A number of United Methodists have been wondering about the odd, unexplained, and perhaps unprecedented silence with which our bishops have been treating the results from the proposed constitutional amendments on which every annual conference of the United Methodist Church was supposed to have voted in 2017.
After some inquiries, I have some answers in which many may be interested.
I have already written about some heavy-handed manipulations and even blatant dishonesty to which several U.S. bishops resorted last year in apparent attempts to influence the results of the voting on these amendments. But this practice of universally concealing results from anywhere is rather new.
Normally, here’s how it works: When the UMC General Conference meets every four years, its actions include approving several proposed amendments to our denomination’s Constitution, the foundational section of our governing Book of Discipline. For any of these amendments to be enacted, they need to then receive a super-majority of votes taken at each of the roughly twelve dozen annual conferences into which the UMC is geographically divided around the world. As different conferences vote at different times throughout the year, it has been common for many to release their respective exact vote totals for each proposed amendment, or at least an approximate summary, almost immediately after their votes are taken. For examples of this in 2013, see here, here, here, and here. Or click here to see even more widespread immediate reporting of the voting results of individual conferences on proposed constitutional amendments in 2009.
Technically, no constitutional amendment is enacted until the spring Council of Bishops meeting the following year, held roughly two years after General Conference, formally announces that it has received to required number of votes. However, our traditional practice of conferences publishing their results soon after they vote has been invaluable for indicating which proposed amendments are on track to be adopted and which are on track to be rejected.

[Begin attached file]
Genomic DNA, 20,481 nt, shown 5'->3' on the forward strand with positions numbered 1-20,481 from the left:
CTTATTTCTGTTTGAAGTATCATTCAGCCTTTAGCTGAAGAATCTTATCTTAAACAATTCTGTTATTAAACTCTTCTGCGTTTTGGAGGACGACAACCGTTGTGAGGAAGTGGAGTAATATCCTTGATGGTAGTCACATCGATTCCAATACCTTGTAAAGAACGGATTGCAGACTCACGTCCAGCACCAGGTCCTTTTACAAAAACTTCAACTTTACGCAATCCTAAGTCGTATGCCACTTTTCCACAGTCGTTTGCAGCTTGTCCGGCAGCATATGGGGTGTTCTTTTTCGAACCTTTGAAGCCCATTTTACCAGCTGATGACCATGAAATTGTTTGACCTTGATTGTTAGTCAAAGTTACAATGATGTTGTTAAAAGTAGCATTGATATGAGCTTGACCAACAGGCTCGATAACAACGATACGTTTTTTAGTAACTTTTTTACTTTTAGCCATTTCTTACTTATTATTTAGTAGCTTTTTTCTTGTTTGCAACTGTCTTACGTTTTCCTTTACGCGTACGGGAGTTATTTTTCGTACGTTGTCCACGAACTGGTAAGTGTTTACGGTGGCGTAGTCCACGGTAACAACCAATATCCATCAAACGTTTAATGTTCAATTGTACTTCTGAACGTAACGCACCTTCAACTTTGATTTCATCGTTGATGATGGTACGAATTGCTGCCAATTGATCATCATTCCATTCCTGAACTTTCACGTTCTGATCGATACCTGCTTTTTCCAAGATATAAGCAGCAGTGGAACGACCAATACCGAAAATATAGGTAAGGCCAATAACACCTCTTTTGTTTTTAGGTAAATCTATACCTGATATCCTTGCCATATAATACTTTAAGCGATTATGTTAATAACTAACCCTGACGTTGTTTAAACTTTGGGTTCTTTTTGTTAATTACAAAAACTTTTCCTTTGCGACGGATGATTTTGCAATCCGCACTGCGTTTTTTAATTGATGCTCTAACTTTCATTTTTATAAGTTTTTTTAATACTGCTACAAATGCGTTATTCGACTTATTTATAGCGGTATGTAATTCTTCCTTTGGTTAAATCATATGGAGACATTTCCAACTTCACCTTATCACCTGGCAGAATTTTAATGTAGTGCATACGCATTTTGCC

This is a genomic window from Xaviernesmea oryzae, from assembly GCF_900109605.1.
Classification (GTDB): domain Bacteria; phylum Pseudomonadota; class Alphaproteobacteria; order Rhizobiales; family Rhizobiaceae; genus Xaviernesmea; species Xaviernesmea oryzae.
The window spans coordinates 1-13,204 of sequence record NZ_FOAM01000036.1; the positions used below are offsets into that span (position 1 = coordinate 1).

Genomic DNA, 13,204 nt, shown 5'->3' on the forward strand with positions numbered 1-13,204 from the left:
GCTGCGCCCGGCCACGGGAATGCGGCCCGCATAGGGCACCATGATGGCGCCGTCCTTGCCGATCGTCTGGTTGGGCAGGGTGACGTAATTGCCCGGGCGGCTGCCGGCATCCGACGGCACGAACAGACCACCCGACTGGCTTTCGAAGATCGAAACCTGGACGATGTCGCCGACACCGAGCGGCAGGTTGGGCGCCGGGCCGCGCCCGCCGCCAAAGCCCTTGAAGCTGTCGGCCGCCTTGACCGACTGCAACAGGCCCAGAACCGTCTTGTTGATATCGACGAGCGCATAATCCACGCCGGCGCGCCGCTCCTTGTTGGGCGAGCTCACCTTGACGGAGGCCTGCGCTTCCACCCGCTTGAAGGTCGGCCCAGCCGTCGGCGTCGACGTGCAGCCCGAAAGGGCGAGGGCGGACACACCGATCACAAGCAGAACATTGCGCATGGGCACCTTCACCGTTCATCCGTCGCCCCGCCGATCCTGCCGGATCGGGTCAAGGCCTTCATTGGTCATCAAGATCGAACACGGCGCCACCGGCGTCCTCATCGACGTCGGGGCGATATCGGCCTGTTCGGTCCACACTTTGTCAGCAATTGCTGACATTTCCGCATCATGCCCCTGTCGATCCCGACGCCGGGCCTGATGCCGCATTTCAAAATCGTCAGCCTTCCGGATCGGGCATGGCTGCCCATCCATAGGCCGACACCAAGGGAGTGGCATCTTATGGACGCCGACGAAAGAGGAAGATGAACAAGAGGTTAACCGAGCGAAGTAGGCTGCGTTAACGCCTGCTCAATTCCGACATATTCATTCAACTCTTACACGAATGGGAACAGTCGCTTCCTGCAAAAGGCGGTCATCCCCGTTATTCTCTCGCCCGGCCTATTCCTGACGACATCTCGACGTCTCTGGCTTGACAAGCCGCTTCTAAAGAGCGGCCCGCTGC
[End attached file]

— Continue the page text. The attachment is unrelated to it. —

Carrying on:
But now a choice has been made that keeps us in suspense.
For the 2017 votes on constitutional amendments forwarded by the 2016 General Conference, I have not seen a single annual conference officially publish its results, even this far into 2018. And I have seen no public explanation for this.
So I recently reached out to the Rev. Dr. Maidstone Mulenga, a spokesman for the Council of Bishops, and Bishop Marcus Matthews, the Council’s Executive Secretary, with some on-the-record inquiries.
Between the two of them, they confirmed that this silence is indeed the result of a formal policy.
This policy came in the form of a memo dated March 22, 2017, sent from both Bishop Matthews and the Rev. Gary Graves (Secretary of the General Conference), and directed to every active bishop and annual conference secretary.
This memo specifically requested that no annual conference voting results be released during annual conference sessions, but that instead everyone wait until the Council of Bishops announced the final results at its spring 2018 meeting, which will be held April 29 — May 4.
As the memo put it: “The vote of each annual conference is only a portion of the larger total and publicly reporting individual sections of the total vote prior to the balloting by other annual conferences could be seen as having influence or charting an early projection of the cumulative results.”
While I may have decided differently, there were reasonable arguments for hiding voting results until everyone else had their chance to vote.
However, it is harder to see a compelling reason to still withhold the results even after everyone has already voted. To my knowledge, the last annual conference session in 2017 was that of the West Zimbabwe Conference, held in mid-December, over three months ago. The memo indicates that some conferences sharing their results even after that could result in “charting an early projection of the cumulative results.” But I fail to see what would be bad about that.